China, US talks on cyber security go well
Iran Press TV
Wed Jul 10, 2013 6:51AM GMT
China and the United States have begun the annual dialogue on cyber security, with Chinese media saying the talks go well despite recent revelations by former American spy agency contractor Edward Snowden.
Cyber security is one of the main issues for the four-day talks in Washington, began on Monday, as both countries accuse each other of hacking attacks.
Snowden’s recent revelations of US electronic surveillance across the world gave Beijing an argument to counter America’s claims that China steals private intellectual property (IP) from American research centers and companies.
However, China’s Xinhua news agency said that the talks between the world’s two largest economies have made progress on Monday and Tuesday.
"The two sides held candid in-depth discussions on cyber security, including the mechanism of a bilateral cyber working group, international cyberspace rules, and measures to boost dialogue and cooperation on cyber security," the news agency said.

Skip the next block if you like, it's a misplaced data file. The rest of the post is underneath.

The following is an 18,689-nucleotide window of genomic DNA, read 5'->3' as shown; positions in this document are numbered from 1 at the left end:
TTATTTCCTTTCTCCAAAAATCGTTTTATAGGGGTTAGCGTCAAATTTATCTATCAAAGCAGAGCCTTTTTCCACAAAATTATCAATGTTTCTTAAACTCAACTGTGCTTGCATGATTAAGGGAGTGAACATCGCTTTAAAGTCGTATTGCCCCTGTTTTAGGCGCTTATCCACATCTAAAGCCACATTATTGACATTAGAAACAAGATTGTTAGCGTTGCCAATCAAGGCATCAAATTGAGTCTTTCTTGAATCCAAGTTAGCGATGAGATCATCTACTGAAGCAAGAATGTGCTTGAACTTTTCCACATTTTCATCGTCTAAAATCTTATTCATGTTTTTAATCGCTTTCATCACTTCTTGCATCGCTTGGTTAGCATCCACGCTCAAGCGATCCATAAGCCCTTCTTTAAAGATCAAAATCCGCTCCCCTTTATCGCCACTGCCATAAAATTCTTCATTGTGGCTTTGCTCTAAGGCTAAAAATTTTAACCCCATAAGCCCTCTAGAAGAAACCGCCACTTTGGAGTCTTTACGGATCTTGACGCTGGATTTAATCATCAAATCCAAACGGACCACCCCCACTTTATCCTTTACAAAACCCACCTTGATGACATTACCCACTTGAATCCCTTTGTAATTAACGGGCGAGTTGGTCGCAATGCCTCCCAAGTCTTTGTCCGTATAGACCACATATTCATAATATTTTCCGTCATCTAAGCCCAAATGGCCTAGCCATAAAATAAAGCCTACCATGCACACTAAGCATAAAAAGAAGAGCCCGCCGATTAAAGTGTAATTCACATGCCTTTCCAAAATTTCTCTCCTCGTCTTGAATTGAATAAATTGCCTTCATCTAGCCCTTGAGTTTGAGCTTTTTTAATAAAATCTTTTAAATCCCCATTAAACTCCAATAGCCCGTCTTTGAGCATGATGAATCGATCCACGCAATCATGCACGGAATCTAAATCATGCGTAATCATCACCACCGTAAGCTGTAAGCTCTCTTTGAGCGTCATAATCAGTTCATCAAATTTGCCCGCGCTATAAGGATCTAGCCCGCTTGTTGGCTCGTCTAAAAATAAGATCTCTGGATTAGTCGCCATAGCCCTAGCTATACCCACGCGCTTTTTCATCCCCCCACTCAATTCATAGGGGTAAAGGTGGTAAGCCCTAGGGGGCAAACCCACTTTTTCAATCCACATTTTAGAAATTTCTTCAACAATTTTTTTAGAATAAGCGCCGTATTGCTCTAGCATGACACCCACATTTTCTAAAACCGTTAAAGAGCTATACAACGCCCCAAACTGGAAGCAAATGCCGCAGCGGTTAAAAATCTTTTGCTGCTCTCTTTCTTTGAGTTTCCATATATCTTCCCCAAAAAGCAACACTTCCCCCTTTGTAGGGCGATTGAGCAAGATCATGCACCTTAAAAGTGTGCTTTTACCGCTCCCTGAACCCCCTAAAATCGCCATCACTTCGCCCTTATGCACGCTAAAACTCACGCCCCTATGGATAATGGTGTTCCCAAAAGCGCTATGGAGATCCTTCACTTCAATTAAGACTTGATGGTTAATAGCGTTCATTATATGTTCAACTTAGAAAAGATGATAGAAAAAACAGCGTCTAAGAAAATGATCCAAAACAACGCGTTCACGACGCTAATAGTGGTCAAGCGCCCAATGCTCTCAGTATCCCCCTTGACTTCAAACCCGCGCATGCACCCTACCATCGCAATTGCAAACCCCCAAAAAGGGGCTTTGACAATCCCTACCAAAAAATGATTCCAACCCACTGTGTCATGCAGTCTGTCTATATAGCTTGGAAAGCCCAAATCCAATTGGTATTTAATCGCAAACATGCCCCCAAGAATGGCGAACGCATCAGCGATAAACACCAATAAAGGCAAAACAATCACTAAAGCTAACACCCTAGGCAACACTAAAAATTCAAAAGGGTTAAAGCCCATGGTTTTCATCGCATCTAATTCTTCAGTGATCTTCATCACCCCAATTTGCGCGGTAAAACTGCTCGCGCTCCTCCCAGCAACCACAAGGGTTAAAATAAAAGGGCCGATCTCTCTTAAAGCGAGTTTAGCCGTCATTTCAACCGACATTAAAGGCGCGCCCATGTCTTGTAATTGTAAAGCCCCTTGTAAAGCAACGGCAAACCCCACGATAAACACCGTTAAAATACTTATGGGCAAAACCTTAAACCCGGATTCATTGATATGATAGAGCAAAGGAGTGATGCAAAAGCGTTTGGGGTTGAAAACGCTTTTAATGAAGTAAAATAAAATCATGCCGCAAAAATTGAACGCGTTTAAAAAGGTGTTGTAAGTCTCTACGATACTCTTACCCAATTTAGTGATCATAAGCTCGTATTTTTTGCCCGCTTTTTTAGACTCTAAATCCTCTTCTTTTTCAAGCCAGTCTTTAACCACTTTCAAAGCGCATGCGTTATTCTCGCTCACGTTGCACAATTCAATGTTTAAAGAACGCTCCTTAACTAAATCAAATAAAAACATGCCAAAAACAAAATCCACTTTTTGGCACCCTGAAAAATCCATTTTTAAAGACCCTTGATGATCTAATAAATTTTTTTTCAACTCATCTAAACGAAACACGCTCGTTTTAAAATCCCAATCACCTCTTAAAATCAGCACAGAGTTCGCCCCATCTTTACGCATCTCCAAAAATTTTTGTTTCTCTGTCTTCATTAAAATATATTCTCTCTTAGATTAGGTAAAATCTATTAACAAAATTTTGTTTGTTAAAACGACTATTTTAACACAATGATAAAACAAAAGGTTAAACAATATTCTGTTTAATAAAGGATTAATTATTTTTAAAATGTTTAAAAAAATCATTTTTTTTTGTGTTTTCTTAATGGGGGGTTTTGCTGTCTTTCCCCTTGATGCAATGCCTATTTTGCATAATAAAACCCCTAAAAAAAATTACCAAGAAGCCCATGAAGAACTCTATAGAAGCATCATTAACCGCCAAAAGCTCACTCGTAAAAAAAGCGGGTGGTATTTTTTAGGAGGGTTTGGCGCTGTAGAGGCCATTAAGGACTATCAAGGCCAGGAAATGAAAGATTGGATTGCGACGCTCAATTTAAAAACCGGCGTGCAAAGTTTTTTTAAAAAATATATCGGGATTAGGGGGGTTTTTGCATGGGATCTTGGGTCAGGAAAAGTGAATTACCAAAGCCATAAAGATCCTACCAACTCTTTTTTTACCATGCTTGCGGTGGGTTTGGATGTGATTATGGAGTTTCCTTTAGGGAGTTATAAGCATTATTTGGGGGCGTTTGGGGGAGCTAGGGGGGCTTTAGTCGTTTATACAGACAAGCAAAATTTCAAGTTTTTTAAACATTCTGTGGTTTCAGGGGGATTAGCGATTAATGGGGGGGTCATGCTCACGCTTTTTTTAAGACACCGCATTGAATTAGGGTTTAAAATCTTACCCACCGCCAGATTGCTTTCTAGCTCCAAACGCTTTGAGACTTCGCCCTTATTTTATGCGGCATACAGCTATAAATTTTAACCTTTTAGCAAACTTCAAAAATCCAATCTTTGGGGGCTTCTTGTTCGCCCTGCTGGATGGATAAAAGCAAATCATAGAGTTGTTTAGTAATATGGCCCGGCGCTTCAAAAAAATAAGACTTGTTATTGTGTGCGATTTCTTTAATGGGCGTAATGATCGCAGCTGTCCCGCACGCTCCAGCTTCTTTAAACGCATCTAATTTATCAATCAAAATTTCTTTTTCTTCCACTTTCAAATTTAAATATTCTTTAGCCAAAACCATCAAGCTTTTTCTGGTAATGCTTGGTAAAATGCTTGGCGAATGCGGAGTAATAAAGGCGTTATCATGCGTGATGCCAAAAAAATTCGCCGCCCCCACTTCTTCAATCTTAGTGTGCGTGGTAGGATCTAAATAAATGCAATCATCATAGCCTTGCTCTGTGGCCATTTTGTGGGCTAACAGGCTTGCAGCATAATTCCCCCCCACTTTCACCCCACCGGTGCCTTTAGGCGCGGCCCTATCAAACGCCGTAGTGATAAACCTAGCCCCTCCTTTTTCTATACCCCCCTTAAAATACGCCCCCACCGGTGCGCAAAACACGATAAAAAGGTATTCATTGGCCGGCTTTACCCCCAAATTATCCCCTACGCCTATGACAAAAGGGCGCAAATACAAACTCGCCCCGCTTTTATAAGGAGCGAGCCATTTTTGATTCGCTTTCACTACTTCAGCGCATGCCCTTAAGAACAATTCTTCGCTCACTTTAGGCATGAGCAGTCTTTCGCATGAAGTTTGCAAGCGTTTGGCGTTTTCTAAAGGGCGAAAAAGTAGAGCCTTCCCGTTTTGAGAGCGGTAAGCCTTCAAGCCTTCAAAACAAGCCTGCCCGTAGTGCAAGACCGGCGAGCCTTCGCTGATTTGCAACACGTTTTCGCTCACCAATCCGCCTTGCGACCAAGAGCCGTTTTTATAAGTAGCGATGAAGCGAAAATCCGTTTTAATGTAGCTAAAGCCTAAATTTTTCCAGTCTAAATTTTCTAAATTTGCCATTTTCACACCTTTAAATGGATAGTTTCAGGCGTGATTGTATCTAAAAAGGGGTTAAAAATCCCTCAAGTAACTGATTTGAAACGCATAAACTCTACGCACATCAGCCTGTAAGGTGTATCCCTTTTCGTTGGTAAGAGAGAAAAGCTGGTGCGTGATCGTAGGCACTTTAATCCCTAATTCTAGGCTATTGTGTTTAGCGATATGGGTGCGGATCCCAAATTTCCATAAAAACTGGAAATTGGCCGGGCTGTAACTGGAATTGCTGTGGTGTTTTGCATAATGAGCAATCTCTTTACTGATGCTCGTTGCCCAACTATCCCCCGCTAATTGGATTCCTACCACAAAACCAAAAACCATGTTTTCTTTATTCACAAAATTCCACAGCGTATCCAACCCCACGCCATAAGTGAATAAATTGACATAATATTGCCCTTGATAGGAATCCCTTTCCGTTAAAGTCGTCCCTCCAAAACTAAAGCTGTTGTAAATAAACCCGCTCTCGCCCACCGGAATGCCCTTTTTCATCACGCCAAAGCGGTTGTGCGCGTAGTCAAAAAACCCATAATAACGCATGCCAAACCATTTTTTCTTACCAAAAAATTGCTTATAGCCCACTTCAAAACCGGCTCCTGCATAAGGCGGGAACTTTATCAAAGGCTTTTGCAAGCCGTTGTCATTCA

The two countries agreed to improve cooperation to “play a positive role in enhancing mutual trust, reducing mutual suspicion, managing disputes and expanding cooperation,” it also said.
"The two sides agreed to hold an informal meeting at an appropriate time before the next strategic security dialogue," it added.
On June 6, the UK’s Guardian newspaper revealed that a top secret US court order allows the US National Security Agency (NSA) to collect data on the millions of Americans who are customers of major US phone company Verizon.
On the same day, the Washington Post also reported that the NSA had direct access to internet servers, saying their source, a career intelligence officer, was horrified of the capabilities of the systems used by the top US spy agency.
On June 9, Snowden, a former NSA contractor, admitted his role in the leaks in a 12-minute video published by the British daily.
The NSA scandal found even broader dimensions when Snowden revealed more information about the American agency’s espionage against other countries.
|Join the GlobalSecurity.org mailing list|